Our language, ourselves
Here's the thing about about language: What isn't said can be as subtle as what is.
While preparing to spend some weeks touring the late unlamented Soviet Union, I once took a highly abbreviated course in Russian offered by the University of Arkansas at Little Rock. Then I went off, armed with my pidgin Russian, to see what was then Leningrad (now St. Petersburg again), as well as points as far east as Novosibirsk.
Wherever I went, my attentive hosts -- and there are no hosts more attentive than the minders assigned visitors in a police state -- tended to assume I was a comrade from Cuba, since my primitive Russian bore telltale traces of a Cuban accent. Little did they know that our crash course in Russian had been taught by an exile from that prison isle, who'd taken the first chance he'd gotten to make it over to the land of the free. And I certainly felt no need to go into detail.
At one point in our whirlwind tour, our closely watched group of American editorial writers and columnists made a brief stopover in Ulan Bator, the Mongolian capital. Mongolia did not strike any of us as the garden spot of the Union of Soviet Socialist (so-called) Republics, and except for our guides-cum-guards, the Mongolians did not deign to speak to speak Russian or, for that matter, English. And so we were all reduced to pointing and exchanging hand signals, which can constitute an eloquent language of their own.
I asked what the Mongols thought of our leader -- Ronald Reagan at the time -- and they gave us an emphatic thumbs-down in response. Then what did they think of Nikita Khrushchev, and got an equally negative reply. But there was one leader they gave a thumbs-up: the Mongols' own Genghis Khan. For sign language can speak volumes. And on this subject, these modern-day Mongols, descendants of the Golden Horde, could scarcely contain their enthusiasm.
The sights on our way east aboard both Aeroflot and the Trans-Siberian railroad had indeed proved educational, if not in the way our guards intended, but it was the sounds that proved most memorable of all:
The sound of a planeload of passengers applauding with relief every time our flight made it safely to the ground. Then the well-armed captain proudly made it down the aisle. He seemed as relieved as the passengers to get his legs back on terra firma.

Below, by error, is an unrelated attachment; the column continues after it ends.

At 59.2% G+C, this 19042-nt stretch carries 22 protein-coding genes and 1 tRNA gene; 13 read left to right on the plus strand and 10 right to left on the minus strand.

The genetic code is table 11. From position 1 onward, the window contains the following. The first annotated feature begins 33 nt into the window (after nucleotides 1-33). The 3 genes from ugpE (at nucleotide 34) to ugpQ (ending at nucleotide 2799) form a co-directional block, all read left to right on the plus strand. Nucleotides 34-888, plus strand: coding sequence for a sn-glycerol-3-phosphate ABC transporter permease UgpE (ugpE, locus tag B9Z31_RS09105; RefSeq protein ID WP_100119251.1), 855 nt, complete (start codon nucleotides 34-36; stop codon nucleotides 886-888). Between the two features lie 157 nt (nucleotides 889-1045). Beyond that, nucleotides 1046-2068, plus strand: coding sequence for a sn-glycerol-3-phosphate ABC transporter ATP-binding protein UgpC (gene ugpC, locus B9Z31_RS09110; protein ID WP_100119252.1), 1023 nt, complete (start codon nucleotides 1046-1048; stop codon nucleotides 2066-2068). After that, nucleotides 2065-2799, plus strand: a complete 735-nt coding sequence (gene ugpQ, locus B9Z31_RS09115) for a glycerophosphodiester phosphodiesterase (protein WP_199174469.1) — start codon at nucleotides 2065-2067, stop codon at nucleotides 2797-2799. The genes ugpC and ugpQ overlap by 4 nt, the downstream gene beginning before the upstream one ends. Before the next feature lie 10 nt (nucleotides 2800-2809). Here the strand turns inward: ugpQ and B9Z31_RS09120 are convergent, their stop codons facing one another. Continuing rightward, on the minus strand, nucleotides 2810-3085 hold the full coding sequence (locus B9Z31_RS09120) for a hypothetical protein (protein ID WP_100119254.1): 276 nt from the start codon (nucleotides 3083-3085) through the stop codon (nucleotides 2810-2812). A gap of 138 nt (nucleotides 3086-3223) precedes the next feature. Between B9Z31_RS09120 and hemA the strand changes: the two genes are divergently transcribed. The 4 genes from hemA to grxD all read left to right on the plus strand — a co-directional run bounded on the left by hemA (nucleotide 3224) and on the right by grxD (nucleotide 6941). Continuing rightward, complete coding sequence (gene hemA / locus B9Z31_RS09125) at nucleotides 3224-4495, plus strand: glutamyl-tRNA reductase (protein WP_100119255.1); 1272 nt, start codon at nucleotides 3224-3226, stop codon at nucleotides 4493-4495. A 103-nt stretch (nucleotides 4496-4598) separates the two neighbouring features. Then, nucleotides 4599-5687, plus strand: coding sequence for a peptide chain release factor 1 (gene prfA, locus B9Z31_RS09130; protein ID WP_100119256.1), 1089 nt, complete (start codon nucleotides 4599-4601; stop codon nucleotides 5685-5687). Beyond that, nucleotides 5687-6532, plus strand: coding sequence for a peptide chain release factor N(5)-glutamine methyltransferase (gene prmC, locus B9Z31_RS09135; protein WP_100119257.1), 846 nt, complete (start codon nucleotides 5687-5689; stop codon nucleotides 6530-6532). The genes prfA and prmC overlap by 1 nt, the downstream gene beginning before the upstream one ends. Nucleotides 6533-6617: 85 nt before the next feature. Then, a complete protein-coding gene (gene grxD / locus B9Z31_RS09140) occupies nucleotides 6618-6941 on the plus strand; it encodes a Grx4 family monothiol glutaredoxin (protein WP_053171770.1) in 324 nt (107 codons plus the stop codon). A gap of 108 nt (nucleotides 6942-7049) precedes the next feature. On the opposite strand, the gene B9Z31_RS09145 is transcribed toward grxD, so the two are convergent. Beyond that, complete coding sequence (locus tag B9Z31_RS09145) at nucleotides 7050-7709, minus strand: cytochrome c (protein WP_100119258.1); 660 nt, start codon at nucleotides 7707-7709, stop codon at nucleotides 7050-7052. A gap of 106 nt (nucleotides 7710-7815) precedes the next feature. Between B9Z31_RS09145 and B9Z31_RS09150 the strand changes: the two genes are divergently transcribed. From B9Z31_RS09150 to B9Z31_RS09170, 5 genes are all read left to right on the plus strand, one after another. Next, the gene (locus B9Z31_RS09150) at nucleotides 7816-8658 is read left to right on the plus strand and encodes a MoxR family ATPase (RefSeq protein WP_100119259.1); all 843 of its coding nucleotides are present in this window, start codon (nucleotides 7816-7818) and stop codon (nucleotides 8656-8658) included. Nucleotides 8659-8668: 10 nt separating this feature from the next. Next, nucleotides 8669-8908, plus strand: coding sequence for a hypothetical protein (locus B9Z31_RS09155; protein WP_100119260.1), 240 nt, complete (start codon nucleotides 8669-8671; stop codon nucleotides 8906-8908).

The sound of a well-trained children's choir in Yerevan, Armenia, paraded out to show us the excellence of Soviet education whether they wanted to or not. They were forbidden to speak their native Armenian -- down with bourgeois nationalism! -- but were drilled in Russian.
The hissing sound made by the obvious KGB man striding through a hotel and shooing away any and all in his path while he muttered muzhiki! -- peasants! The contempt in his voice was as obvious as his steel teeth, the pride of Soviet dentistry at the time.
The creaking sounds of Sovmachinery, which never seemed to work just right. Yet the trains ran on time, just as they once had in Mussolini's Italy. And if they didn't, the crew could be dispatched at once to a prison camp in the frozen wastes of Siberia. Maybe the Soviets were too busy gearing up for outer space to tend to mundane matters like making sure staircases in hotels reached the next floor without leaving an embarrassing gap at the last step. By then Sputnik had circled the globe, alarming Americans already fearful that we were losing the nuclear arms race to Soviet adversaries.
The murmuring sound of a devout reader spreading out his copy of Pravda on a barely lit sidewalk in Baku, the better to recite his Muslim prayers on it.
It is all still with me, a kaleidoscope of memories. Scenes and sounds mix and match, but all testify to the lasting imprint that language of all kinds leaves on the ever-absorbent human mind.
(Paul Greenberg is the Pulitzer Prize-winning editorial writer and columnist for the Arkansas Democrat-Gazette. His e-mail address is firstname.lastname@example.org.)